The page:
State of the Cleveland Public Library

After the Ministers’ Breakfast wrapped up, we hurried over to the City Club of Cleveland to attend the State of Library address presented by Mr. Felton Thomas, Jr., Executive Director and CEO of the Cleveland Public Library (CPL), now the 3rd largest public research library in the United States.

It was a packed-to-capacity crowd at the City Club; among those present were our own Ms. Margaret W. Wong and Mr. Gordon Landefeld. We also recognized and said hello to Cleveland Mayor Frank G. Jackson, Mr. Joe Cimperman of Global Cleveland, Mr. Parkash Sinha of “India International”, and Ms. Marina Marquez of the Cleveland Public Library, whom we had met a week earlier at the CPL’s host committee breakfast in honor of its 150th anniversary. Library officials from areas outside of the city of Cleveland were also present, including Ms. Nancy Levin (Cleveland Heights-University Heights), Mr. Andrew Mangels (Westlake), Mr. James Crawford (Lakewood), and Ms. Aurora Martinez (Morley Library in Painesville).

Ms. Adora Ezepue, a sophomore at Campus International High School, set the tone for the evening when she introduced Mr. Thomas. In the course of her introduction, she shared her own experience with the CPL as follows:

“Last year, I had the opportunity to read several novels, but the one that stood out was The Hate U Give, by Angie Thomas. It was monumental, as it shared the story of people who often go overlooked and unheard. The Cleveland Public Library gave me the opportunity of a lifetime to meet Angie Thomas by offering a panel discussion and a private reading of her most recent novel. During her workshop, there were multiple scholars who discussed their take on the book. Cleveland Public Library has been the root cause of my love for literature. I remember going to the library after school and over the weekend to indulge in new pieces of literature. The array of books did and still does fascinate me.”

Ms. Ezepue went on to say that “This year, the Cleveland Public Library celebrates 150 years of service to the city of Cleveland as The People’s University. The library has come a long way from its humble beginnings in 1869 from a single room with fewer than six thousand books to a Main Library campus with 27 branches, millions of books, and countless other resources….”

During his own presentation, Mr. Thomas talked about how the CPL pursues its mission to be an all-inclusive entity in which diversity is welcomed, honest discussion is promoted, and services are provided to community members so that their lives can be enriched. Along these lines, he talked about how the library’s after-school lunch program has benefited education; when properly fed with nourishing food, children are in a better position to master their studies. He also spoke of how people have used the CPL’s various resources to master a craft and/or learn procedures which has led to them starting their own businesses.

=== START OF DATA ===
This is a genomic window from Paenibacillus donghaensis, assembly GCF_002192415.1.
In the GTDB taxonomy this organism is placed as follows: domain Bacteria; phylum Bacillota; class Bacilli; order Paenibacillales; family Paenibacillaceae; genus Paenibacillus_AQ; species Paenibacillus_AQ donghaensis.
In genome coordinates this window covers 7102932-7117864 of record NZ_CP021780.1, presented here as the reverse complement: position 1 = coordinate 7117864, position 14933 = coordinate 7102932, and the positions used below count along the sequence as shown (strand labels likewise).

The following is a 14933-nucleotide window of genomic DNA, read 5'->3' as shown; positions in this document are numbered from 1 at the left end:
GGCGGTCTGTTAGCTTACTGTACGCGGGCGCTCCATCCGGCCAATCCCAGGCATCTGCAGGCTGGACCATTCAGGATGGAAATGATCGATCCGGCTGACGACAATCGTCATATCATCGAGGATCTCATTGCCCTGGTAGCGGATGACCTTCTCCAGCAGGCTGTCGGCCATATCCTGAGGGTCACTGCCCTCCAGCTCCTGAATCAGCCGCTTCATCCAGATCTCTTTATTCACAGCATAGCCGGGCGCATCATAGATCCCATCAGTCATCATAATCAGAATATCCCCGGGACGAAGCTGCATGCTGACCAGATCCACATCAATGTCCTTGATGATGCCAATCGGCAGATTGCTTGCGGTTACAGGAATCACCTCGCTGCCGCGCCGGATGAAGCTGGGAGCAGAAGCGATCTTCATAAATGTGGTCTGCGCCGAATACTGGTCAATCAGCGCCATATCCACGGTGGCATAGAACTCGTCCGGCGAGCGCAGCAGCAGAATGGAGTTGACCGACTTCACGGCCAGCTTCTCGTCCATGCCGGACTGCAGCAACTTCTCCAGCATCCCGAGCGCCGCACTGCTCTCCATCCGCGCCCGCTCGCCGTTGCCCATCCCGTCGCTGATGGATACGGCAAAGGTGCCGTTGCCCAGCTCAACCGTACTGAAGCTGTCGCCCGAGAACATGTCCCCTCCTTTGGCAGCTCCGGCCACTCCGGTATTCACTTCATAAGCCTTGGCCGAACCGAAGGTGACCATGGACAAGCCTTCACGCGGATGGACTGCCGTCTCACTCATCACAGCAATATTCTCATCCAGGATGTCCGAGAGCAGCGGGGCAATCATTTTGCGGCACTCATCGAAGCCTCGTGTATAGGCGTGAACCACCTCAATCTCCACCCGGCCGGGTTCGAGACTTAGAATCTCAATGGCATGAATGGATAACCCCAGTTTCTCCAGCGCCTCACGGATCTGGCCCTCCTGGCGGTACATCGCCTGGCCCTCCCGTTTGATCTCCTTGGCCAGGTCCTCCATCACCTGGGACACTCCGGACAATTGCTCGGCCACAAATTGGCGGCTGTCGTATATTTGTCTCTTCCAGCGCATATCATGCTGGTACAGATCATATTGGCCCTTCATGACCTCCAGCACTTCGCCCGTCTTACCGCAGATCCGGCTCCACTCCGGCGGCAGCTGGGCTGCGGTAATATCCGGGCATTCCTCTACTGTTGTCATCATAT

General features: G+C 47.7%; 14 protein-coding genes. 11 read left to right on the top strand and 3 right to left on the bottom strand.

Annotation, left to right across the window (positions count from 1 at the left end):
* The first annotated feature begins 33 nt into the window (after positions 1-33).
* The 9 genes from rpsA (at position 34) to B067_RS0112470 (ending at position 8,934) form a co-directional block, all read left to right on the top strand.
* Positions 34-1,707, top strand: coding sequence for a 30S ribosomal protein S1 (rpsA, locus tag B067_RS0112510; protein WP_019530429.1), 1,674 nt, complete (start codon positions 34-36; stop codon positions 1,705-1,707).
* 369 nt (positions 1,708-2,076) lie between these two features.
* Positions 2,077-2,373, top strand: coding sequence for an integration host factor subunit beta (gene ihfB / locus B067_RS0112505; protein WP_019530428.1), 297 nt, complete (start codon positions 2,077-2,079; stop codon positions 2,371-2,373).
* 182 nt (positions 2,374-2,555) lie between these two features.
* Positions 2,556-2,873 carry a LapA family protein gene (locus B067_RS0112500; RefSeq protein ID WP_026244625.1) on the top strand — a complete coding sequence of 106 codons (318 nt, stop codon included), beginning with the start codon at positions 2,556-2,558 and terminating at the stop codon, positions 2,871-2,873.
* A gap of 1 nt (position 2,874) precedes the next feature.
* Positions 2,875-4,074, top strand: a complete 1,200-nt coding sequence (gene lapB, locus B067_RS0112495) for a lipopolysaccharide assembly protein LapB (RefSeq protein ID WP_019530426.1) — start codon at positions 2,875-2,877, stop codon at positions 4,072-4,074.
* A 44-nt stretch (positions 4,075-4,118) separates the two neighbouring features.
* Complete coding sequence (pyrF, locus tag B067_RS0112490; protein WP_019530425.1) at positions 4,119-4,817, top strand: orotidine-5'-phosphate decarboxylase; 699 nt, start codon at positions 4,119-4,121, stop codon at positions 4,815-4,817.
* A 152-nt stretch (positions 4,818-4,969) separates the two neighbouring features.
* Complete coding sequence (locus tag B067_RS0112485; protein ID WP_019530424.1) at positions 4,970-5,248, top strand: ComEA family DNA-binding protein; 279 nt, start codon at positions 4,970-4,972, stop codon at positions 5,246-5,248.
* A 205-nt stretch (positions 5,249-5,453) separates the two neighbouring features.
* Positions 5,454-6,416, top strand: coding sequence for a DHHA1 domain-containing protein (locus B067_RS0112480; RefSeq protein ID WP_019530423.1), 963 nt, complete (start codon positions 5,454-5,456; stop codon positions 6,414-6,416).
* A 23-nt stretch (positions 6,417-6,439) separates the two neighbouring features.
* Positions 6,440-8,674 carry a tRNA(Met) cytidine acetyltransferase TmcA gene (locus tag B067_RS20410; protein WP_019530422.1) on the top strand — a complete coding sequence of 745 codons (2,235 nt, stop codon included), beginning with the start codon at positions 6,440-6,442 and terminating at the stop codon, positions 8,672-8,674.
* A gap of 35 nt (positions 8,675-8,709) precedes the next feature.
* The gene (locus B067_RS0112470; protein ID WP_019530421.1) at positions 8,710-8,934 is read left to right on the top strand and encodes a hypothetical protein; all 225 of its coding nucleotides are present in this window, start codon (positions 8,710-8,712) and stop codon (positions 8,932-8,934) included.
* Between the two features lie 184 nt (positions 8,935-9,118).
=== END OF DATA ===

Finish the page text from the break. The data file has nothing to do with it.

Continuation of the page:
As for the future, Mr. Thomas reported that construction should begin by the end of 2019 on the the new Martin Luther King, Jr. Branch of the CPL to be located in University Circle and plans are underway to interview patrons of all its branches to see how conditions could be bettered at each one of them. He said that the response that he usually gets is that citizens love their local library and largely want it left just as it is except for achievable improvements to certain facets. Just as he did in his earlier address on February 20th which we attended, Mr. Thomas discussed plans for celebrating the CPL’s 150th anniversary including a “World of Puppetry” exhibition featuring modern puppets from all over the world.

In the course of his talk, Mr. Thomas talked about how the CPL has, throughout its history, been a resource center for people who have immigrated to the United States in terms of learning English and mastering the knowledge to pass their citizenship tests. What’s more, it has also introduced the people of Cleveland to different cultures and fostered appreciation of them.

At this time, we asked him about the programs now provided to aid the foreign-born and he replied the previously cited services have indeed continued but recently he has been working with Mr. Joe Cimperman of Global Cleveland on a program to help refugees learn about Cleveland and the United States as a whole in a comfortable, “non-threatening” environment. Plus, in the summer of 2018, a naturalization ceremony was conducted on the premises of the Main Library.

While we enjoyed our lunch, we shared a table with several members of the CPL staff who said that they were all there to show support for their “boss,” whom they greatly admired. One of the the staffers said that Mr. Thomas was “a good idea guy” which means that his suggestions and plans are respected and “if he can last for ten years, then he’s doing something right!”